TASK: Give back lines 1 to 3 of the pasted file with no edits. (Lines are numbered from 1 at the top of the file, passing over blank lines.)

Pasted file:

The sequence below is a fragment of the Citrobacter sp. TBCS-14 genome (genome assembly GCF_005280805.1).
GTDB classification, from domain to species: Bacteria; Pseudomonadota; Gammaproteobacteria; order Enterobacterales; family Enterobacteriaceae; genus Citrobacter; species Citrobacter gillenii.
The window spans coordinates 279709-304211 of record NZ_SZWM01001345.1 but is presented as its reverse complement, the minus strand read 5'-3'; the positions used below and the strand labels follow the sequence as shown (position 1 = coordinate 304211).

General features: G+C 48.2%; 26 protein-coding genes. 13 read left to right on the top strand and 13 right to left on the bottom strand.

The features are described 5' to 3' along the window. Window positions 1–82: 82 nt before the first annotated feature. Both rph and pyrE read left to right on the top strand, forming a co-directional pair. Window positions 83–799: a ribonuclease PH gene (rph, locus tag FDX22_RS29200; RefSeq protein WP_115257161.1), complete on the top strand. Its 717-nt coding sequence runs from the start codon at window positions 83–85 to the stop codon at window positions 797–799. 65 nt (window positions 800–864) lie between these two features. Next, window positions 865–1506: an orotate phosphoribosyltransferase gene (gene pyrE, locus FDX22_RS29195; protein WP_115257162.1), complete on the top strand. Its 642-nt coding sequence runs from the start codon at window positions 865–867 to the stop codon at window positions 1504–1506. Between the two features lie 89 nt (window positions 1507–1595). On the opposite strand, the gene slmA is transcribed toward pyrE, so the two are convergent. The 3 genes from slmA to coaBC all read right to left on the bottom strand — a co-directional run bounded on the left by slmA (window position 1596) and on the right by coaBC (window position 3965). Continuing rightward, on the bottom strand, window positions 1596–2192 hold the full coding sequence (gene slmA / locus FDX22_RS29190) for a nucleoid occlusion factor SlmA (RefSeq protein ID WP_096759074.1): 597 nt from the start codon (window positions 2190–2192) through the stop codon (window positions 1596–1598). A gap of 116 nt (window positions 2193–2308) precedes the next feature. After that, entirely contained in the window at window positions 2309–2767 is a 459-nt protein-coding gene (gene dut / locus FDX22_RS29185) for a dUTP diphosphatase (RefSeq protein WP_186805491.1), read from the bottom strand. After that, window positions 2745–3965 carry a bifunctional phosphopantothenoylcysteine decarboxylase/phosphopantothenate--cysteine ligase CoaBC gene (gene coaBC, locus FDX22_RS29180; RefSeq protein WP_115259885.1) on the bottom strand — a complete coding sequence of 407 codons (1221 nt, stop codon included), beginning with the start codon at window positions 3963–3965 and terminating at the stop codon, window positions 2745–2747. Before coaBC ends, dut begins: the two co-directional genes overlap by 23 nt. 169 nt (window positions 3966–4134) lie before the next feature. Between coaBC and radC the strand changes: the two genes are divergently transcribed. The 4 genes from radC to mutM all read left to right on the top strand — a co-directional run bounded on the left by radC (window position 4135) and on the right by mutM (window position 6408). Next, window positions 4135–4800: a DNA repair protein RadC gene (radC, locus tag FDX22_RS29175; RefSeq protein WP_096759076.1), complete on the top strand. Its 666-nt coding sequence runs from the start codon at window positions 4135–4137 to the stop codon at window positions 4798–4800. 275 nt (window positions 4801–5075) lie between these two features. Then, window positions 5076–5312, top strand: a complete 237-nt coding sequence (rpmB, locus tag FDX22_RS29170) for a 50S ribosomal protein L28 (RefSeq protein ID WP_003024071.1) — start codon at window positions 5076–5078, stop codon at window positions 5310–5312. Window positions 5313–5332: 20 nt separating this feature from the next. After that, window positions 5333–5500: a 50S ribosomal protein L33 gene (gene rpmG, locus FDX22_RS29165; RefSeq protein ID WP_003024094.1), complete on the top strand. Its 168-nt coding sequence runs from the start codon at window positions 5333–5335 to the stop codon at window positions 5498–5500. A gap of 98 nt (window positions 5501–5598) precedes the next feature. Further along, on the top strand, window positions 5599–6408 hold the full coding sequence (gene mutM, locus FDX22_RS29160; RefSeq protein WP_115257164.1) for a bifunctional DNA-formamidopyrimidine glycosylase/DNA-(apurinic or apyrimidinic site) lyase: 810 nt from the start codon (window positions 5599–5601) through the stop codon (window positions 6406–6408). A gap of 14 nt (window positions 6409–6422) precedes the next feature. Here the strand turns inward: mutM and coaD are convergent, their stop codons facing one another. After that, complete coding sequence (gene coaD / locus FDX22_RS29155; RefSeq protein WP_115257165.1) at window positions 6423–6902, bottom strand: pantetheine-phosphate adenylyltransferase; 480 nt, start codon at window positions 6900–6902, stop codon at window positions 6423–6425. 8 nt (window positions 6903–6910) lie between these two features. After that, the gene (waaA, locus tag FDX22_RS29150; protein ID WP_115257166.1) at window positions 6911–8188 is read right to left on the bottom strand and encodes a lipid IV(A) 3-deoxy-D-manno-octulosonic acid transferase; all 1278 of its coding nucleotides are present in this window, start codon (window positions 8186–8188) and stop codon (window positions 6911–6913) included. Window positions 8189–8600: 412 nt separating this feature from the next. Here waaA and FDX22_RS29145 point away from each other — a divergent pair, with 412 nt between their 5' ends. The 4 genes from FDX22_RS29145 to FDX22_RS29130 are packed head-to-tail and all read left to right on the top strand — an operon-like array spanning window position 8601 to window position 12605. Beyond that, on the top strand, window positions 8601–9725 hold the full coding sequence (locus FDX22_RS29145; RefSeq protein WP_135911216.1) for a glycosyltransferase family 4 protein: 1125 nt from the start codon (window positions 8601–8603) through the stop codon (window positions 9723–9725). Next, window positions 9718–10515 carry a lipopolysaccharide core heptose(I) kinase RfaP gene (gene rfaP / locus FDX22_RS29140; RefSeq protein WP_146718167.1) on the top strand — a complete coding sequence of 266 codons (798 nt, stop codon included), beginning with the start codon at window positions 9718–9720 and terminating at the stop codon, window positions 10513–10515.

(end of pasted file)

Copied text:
The sequence below is a fragment of the Citrobacter sp. TBCS-14 genome (genome assembly GCF_005280805.1).
GTDB classification, from domain to species: Bacteria; Pseudomonadota; Gammaproteobacteria; order Enterobacterales; family Enterobacteriaceae; genus Citrobacter; species Citrobacter gillenii.
The window spans coordinates 279709-304211 of record NZ_SZWM01001345.1 but is presented as its reverse complement, the minus strand read 5'-3'; the positions used below and the strand labels follow the sequence as shown (position 1 = coordinate 304211).